On Nov. 18, British Columbia officially welcomed David Eby as the province’s 37th premier.
The 46-year-old, Point Grey-based lawyer became premier after a contentious and controversial leadership race following the retirement of one of the most popular premiers in Canadian history, John Horgan.
Horgan ended his career with the highest approval rating of any premier in Canada, with an average approval of 54 per cent over five years. Levels not seen since the Social Credit Party premiers from days of old. Big shoes to fill.
While I’m not all that qualified to offer political advice, I thought I’d offer some tips to the new premier on what I think would help make this a successful tenure.
Visit the small towns
Some of the smaller towns and villages in the province—the under-20,000 club—need attention, in some cases, even more so than the cities.
Lytton, Merritt and fast-growing Pemberton, to name just a few, are dealing with massive issues of varying scales and need strong provincial support. I could write a whole opinion piece on why supporting rural communities is so important, but I’ll save that for another time.
The NDP has been an urban-focused party for decades now. Following the most recent election, many rural communities decided to go with the soon-to-be-renamed BC Liberals, even in a year when the NDP was polling exceptionally well.
Many of these areas are unlikely to flip to the NDP in a future election. However, being premier means representing all citizens of our great province, so I recommend extending the olive branch to the smaller towns and working diligently to help solve some of the complex issues facing them.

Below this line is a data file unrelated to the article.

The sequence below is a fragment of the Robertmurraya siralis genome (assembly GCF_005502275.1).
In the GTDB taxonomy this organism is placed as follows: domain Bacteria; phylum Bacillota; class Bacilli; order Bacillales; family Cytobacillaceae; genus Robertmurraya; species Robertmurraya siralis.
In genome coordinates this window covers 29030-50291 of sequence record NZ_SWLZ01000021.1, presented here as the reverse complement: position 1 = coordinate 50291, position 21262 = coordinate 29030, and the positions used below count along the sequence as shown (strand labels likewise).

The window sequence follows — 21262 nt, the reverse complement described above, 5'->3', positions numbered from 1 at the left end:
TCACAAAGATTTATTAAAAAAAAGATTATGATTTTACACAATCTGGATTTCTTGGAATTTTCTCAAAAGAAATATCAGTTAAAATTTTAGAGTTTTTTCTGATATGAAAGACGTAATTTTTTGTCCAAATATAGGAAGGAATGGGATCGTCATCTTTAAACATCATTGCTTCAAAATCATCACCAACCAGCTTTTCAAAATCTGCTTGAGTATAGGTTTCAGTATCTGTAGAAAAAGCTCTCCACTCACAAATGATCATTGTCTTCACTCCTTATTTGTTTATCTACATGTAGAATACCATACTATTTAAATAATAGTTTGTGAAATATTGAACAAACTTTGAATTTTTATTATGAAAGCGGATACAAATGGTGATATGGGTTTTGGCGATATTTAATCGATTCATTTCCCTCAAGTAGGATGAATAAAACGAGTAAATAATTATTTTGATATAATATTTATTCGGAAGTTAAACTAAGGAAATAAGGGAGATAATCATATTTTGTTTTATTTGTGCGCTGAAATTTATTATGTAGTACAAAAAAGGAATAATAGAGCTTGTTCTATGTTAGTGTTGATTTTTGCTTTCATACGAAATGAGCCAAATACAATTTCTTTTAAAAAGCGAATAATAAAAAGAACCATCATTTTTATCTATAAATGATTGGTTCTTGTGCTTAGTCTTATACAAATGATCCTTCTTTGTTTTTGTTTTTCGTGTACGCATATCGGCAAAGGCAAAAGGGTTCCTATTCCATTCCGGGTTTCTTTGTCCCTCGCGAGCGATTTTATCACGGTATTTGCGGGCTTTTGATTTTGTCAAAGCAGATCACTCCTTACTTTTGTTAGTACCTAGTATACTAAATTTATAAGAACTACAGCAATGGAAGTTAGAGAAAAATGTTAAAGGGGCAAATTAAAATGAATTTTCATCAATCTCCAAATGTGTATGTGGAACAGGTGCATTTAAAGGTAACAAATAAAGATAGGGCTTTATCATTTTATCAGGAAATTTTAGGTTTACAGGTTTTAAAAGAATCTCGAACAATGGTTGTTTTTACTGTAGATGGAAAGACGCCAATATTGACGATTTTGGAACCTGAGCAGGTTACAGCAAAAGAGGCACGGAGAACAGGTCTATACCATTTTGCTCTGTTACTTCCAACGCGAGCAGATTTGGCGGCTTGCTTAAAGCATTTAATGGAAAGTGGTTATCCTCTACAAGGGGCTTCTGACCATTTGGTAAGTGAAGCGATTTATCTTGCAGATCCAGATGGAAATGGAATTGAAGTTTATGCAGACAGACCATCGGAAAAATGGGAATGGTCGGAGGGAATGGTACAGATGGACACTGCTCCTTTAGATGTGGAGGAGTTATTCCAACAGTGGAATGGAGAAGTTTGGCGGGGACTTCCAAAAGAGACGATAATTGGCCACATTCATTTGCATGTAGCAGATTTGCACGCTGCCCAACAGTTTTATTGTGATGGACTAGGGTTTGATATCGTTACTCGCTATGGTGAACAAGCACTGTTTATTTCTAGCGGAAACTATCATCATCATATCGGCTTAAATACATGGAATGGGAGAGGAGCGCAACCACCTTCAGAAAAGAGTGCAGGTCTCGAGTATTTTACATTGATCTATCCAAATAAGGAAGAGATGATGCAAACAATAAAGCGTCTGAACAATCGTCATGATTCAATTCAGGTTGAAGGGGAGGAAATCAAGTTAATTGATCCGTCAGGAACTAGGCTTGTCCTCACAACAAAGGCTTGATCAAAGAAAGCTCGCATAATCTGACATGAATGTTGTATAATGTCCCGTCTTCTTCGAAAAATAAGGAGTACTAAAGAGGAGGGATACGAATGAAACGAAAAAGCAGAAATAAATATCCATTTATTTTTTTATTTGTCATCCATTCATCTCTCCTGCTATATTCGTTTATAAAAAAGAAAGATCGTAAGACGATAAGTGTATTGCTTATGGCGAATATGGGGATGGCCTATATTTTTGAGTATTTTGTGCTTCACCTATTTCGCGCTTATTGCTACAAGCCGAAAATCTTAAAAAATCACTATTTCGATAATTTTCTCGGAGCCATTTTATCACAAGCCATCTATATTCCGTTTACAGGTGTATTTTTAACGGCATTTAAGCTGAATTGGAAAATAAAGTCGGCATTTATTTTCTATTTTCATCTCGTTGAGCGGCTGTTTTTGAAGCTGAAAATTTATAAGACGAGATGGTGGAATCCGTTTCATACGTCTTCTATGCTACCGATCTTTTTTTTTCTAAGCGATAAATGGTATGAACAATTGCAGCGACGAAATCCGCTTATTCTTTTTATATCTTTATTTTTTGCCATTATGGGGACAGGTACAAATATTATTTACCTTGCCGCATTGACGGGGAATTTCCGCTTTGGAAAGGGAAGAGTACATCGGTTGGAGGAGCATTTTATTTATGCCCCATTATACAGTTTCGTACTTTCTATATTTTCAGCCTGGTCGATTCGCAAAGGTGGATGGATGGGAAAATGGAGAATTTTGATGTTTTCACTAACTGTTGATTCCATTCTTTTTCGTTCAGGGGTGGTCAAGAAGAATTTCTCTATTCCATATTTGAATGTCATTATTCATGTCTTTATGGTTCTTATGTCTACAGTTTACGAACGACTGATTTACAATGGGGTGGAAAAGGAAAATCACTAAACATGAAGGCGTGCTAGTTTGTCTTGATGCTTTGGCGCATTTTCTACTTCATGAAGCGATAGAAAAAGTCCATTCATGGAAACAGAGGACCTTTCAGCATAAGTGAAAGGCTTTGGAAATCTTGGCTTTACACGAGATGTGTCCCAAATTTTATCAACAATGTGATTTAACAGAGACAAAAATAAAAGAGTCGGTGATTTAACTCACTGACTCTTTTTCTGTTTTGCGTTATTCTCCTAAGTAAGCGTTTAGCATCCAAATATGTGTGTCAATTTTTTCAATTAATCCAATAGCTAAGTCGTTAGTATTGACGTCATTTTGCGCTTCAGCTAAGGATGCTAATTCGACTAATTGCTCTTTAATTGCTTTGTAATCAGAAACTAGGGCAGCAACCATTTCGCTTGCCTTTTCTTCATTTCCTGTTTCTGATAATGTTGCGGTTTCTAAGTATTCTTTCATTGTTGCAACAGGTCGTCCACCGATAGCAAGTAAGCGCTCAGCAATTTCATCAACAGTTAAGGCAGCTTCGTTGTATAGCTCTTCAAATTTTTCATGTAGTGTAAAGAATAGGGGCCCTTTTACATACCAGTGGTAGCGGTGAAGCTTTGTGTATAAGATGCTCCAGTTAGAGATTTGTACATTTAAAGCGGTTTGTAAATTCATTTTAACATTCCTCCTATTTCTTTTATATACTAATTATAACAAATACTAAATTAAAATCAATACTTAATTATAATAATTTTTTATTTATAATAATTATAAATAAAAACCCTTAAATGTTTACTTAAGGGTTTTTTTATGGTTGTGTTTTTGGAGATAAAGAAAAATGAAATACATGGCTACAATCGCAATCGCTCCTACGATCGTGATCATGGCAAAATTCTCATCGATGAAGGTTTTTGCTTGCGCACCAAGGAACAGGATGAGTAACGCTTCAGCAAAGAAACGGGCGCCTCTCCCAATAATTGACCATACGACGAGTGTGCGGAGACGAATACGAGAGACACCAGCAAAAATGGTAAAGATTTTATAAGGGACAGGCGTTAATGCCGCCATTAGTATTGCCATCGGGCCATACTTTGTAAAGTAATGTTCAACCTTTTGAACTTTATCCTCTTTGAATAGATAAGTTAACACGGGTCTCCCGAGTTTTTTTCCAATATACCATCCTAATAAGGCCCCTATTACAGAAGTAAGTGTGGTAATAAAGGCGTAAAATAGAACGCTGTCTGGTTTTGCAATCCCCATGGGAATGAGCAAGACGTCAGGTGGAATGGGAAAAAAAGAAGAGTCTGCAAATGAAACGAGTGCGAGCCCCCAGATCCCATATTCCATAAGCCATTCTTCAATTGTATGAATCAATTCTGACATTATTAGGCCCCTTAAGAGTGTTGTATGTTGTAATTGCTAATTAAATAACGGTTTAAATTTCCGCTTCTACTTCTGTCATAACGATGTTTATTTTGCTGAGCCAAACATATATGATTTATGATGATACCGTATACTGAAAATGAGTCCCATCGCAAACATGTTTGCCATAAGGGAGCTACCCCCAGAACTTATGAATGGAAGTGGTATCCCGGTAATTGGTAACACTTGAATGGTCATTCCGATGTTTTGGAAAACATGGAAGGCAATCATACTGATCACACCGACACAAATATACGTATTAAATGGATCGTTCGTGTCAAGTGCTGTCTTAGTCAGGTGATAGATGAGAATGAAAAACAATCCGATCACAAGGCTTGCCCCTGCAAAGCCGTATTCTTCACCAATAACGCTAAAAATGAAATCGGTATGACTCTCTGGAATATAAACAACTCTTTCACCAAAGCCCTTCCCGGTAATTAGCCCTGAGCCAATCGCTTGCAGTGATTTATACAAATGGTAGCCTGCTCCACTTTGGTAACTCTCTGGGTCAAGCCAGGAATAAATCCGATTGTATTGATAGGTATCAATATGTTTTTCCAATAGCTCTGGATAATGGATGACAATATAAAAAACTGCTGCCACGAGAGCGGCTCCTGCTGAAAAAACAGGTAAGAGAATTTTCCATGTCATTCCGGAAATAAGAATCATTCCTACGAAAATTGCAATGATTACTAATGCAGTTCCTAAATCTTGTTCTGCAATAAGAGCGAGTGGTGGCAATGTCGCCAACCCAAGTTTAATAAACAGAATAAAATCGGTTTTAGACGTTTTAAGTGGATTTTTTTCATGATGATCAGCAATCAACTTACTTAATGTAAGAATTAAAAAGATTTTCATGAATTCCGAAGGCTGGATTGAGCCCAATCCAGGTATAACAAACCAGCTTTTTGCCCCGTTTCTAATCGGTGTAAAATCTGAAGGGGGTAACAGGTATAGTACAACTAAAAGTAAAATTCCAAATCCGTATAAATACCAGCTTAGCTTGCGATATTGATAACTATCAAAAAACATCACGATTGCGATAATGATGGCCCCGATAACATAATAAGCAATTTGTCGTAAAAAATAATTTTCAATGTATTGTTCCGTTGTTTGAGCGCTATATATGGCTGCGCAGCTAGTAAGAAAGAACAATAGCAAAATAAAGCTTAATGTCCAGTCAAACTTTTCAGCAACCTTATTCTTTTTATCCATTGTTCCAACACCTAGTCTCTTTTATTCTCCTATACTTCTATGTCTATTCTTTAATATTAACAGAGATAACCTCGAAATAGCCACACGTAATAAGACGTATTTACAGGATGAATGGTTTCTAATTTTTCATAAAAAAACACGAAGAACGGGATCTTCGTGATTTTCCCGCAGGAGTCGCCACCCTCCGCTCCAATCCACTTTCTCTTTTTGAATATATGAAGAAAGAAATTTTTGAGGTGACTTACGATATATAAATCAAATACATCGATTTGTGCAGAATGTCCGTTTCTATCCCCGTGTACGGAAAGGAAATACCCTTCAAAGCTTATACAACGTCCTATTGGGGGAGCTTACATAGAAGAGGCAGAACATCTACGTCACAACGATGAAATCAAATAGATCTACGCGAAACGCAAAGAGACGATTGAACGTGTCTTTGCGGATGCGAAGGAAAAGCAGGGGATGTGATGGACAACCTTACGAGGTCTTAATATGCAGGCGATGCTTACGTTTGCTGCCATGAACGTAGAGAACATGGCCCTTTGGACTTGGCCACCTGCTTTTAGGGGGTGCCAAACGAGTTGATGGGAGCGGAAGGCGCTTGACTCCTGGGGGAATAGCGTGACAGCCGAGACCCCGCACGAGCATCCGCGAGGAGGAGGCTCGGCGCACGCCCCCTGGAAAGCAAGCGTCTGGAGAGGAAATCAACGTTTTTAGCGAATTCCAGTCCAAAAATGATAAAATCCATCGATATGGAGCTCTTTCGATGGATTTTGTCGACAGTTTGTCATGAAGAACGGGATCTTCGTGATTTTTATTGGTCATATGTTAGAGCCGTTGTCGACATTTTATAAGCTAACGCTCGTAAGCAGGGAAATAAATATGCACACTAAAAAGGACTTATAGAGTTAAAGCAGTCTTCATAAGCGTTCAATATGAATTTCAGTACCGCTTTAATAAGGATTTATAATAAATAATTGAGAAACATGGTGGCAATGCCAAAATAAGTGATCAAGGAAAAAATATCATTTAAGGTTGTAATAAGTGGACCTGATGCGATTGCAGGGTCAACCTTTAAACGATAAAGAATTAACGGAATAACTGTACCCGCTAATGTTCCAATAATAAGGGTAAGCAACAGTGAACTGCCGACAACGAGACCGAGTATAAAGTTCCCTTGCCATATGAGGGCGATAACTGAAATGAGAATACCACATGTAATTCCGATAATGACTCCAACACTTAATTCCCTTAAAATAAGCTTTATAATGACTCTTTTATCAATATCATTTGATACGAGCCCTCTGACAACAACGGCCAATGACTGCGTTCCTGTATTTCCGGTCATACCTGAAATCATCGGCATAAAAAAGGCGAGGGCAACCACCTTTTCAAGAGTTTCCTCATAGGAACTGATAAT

You never know; some voters could change their minds if they feel like you are making a concerted effort to listen to the countryside’s concerns.
Stick to your guns—but listen to people’s concerns
From what I’ve seen so far, this premiership is certainly off to an ambitious start, with a far-reaching housing plan and proposals to tackle affordability and get crime under control in our urban areas already unveiled.
There will be pushback, and we are starting to see the beginnings of it. Some people will not be onboard with the new proposed rules around allowing rentals in strata buildings or plans to open the door to higher-density housing in lower-density neighbourhoods.
It’s important to stand your ground on policies you believe will help solve the province’s problems, but you have to pair that with a willingness to listen to people’s concerns. Be open to changing your mind, and don’t get too ideological.
We’ve seen more than a few politicians fall to their ideological brinkmanship over the last few years, so best to avoid that where possible.
Keep your stick on the ice
Keeping your stick on the ice means being ready for anything. When the puck comes your way, you must be prepared to one-time it into the net.
If the pandemic and recent climate events have taught us anything, it’s that you can’t predict the future, and sometimes we are dealt with unforeseen challenges to overcome.
Many places are still rebuilding from the fires and floods that devastated the province a year ago, efforts that will continue throughout the rest of the term.
Progress has been made, with Highway 8 finally reopening, and most of the damage has been cleared up in the Fraser Valley. But, these days, as one emergency ends, another seems to begin. Just look at the Sunshine Coast, where a state of emergency was lifted just days ago after severe water shortages hit the coastal region.
Being premier doesn’t strike me as an easy job. There are countless crises to manage simultaneously, and you have to do so in partnership with various other levels of government which may not see eye to eye, while also tackling complex, longstanding issues such as the housing and the opioid crises all at the same time. So, let’s raise a glass to B.C.’s new premier. He’s got a long road ahead.